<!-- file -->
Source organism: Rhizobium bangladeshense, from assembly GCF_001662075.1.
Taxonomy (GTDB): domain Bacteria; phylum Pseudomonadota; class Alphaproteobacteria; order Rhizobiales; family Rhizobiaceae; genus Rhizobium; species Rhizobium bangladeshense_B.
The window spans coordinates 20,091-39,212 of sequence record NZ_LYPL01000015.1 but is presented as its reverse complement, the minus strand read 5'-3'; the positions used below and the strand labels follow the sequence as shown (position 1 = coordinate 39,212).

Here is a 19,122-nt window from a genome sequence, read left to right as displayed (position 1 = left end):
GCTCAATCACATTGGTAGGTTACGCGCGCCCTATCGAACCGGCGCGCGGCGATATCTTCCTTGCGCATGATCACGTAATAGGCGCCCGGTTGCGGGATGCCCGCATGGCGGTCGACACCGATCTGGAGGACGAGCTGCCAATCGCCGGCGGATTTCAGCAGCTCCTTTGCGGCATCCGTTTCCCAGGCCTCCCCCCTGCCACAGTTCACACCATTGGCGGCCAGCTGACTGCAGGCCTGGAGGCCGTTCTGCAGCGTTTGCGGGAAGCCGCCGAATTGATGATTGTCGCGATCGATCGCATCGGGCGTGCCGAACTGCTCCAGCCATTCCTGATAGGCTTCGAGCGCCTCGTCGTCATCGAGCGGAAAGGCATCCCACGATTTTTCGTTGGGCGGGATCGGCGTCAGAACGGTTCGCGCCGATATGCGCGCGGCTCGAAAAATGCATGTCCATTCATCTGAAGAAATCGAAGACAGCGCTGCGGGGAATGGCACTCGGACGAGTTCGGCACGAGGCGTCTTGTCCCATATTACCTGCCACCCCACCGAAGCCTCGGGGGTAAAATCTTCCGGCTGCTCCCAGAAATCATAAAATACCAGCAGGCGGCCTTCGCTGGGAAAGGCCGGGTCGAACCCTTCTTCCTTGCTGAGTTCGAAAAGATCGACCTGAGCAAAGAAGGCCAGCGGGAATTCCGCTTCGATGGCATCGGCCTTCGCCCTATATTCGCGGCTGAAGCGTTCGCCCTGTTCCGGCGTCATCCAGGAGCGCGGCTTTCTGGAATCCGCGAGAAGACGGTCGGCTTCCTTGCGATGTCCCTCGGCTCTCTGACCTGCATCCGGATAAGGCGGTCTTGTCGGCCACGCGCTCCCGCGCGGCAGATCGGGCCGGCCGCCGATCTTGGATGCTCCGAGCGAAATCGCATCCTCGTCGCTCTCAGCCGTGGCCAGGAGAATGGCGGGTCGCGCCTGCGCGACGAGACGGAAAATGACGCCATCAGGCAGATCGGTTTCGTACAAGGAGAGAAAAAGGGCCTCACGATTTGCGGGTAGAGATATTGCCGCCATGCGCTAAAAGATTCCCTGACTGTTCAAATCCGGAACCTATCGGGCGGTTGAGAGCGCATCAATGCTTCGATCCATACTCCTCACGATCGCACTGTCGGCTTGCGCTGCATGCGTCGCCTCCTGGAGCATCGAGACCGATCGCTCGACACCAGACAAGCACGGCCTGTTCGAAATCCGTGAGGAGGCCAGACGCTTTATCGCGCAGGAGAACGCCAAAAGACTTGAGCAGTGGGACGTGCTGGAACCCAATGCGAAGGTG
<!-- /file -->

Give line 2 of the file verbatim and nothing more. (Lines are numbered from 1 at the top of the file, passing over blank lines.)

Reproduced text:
Taxonomy (GTDB): domain Bacteria; phylum Pseudomonadota; class Alphaproteobacteria; order Rhizobiales; family Rhizobiaceae; genus Rhizobium; species Rhizobium bangladeshense_B.